Iran: Annual report on the death penalty 2017

IRAN HUMAN RIGHTS (MARCH 13, 2018): The 10th annual report on the death penalty in Iran by Iran Human Rights (IHR) and ECPM shows that in 2017 at least 517 people were executed in the Islamic Republic of Iran. 
This number is comparable with the execution figures in 2016 and confirms the relative reduction in the use of the death penalty compared to the period between 2010 and 2015. 
Nevertheless, with an average of more than one execution every day and more than one execution per one million inhabitants in 2017, Iran remained the country with the highest number of executions per capita.
2017 Annual Report at a Glance:
At least 517 people were executed in 2017, an average of more than one execution per day111 executions (21%) were announced by official sources.Approximately 79% of all executions included in the 2017 report, i.e. 406 executions, were not announced by the authorities.At least 240 people (46% of all executions) were executed for murder charges - 98 more than in 2016.At le…

U.S. Supreme Court to Address Discriminatory Jury Selection in Death Penalty Case

On Tuesday, Dec. 4, the U.S. Supreme Court will hear arguments in Snyder v. Louisiana, a case involving a black defendant sentenced to death by an all-white jury after the prosecution used its peremptory strikes to exclude all of the qualified black jurors. During Allen Snyder’s 1996 trial for the murder of a man his estranged wife was dating, prosecutor James Williams of Jefferson Parish urged the all-white jury to sentence the defendant to death so that Snyder would not "get away with it" like O.J. Simpson. Simpson was acquitted of a highly publicized double homicide less than a year before. The defense challenged the selection of the jury as a violation of equal protection, but Snyder's conviction was upheld by the Louisiana Supreme Court.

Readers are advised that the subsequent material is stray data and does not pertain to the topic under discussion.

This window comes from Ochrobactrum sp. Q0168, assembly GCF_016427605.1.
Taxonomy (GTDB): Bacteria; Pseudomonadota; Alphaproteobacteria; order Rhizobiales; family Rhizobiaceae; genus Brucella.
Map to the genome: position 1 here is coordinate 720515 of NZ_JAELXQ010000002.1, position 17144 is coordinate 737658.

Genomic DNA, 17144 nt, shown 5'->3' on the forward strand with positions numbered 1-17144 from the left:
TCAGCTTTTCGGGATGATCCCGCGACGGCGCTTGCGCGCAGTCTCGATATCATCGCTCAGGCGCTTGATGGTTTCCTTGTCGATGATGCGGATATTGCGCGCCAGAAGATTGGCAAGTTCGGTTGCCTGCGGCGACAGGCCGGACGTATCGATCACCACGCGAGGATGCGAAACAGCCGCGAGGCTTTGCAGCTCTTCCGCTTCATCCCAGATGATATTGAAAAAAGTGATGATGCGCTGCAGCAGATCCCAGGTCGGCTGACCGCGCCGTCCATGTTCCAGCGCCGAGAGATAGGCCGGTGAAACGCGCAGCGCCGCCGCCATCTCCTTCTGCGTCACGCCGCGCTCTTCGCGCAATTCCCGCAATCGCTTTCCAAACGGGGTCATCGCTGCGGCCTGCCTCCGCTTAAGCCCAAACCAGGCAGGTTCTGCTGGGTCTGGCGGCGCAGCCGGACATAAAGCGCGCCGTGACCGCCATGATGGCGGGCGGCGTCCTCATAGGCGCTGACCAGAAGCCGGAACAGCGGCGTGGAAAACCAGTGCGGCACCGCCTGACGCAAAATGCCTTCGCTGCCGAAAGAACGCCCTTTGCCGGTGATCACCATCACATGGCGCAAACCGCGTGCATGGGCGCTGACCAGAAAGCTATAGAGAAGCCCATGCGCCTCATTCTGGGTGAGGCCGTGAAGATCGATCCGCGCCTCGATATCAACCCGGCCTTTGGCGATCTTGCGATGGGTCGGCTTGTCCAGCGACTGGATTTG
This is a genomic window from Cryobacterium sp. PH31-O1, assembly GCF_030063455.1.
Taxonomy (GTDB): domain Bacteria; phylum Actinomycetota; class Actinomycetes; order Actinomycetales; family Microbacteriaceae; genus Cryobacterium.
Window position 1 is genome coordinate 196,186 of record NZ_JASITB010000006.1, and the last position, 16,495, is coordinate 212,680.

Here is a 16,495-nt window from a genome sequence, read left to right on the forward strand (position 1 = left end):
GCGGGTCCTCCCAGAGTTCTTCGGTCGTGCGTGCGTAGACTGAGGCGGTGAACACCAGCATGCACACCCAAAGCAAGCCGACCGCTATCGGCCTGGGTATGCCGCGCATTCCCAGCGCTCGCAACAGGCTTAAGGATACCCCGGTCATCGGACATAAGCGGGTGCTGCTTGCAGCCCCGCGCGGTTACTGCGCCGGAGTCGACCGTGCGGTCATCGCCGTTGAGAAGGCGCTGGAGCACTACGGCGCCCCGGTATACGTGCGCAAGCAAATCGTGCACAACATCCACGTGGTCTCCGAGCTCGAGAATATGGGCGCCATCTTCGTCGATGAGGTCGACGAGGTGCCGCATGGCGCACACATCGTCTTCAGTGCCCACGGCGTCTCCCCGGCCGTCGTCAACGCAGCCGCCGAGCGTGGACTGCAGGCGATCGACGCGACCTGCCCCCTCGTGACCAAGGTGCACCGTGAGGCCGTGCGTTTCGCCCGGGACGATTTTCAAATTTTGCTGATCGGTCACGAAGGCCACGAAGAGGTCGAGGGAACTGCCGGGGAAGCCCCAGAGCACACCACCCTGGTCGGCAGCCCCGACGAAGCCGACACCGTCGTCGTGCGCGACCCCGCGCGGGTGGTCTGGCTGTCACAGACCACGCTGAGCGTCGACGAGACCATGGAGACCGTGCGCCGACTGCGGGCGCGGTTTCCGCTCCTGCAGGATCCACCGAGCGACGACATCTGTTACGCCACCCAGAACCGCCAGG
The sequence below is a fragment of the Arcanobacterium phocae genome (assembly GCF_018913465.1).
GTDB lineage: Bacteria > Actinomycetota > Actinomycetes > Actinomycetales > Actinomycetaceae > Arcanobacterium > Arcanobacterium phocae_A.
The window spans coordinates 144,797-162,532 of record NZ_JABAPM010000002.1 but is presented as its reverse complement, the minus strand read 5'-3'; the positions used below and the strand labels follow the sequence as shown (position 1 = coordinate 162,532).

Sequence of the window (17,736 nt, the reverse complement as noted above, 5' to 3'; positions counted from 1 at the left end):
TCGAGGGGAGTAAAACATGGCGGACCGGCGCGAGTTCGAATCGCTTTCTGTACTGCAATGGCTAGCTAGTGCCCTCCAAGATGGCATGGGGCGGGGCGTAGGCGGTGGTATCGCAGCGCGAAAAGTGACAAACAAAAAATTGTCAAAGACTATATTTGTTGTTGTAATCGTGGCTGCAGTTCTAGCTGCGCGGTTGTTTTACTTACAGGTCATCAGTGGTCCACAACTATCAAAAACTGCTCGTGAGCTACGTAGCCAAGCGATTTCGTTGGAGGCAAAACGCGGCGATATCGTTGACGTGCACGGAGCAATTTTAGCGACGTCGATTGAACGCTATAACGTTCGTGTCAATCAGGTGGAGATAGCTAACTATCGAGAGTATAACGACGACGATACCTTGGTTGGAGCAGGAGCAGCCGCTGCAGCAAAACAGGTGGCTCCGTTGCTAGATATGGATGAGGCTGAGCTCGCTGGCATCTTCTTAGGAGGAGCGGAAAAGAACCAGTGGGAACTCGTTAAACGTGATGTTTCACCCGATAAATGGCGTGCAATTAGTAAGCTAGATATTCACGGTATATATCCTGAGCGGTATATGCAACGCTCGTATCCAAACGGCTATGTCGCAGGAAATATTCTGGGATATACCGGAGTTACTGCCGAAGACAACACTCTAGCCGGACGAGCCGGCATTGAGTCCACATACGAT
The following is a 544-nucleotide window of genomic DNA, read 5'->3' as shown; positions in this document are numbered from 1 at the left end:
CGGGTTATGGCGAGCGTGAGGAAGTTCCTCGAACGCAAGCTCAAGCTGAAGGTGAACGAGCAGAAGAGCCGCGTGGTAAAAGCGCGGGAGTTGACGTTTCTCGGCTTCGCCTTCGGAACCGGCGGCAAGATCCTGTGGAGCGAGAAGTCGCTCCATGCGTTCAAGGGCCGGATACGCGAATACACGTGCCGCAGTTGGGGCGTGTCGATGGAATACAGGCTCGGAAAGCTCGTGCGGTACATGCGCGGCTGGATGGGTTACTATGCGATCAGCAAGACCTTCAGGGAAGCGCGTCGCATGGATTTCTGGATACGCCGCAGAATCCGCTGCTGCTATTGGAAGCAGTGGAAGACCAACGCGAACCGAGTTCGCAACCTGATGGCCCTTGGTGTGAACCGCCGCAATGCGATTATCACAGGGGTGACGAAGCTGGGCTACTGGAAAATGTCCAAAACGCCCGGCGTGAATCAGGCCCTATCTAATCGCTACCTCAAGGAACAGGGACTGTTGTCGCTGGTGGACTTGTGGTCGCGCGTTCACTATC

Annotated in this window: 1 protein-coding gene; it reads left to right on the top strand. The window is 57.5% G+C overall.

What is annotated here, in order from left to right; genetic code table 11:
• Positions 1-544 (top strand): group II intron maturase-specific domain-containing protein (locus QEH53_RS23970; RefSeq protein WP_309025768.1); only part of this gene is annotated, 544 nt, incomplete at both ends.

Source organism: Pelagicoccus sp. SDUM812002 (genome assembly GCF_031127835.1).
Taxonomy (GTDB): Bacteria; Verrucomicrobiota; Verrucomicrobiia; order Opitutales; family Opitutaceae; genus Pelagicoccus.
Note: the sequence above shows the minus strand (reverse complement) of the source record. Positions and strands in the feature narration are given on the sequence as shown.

In 2005, the U.S. Supreme Court reversed the conviction of Texas death row inmate Thomas Miller-El because of the prosecution's racially discriminatory jury strikes. The Court not only looked at the credibility of the reasons the prosecutor gave for eliminating individual black jurors, but also drew inferences from the cumulative effect of the prosecutor's actions throughout the process. When Snyder's case first came before the Supreme Court, it was remanded back to Louisiana in light of the Miller-El ruling.

Before the trial, the prosecutor had made public references comparing Snyder's case to O.J. Simpson's, but he promised the trial judge that he would not make such references before the jury. This same prosecutor reportedly displayed on his desk a toy electric chair with pictures of the faces of the five black men he had sent to death row pasted to it. Two of the people Williams sent to death row were exonerated after it was discovered that prosecutors had failed to disclose exculpatory evidence. Jefferson Parish was known for having supported white supremacist David Duke in various elections.

Source: Death Penalty Information Center

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Iran: Annual report on the death penalty 2017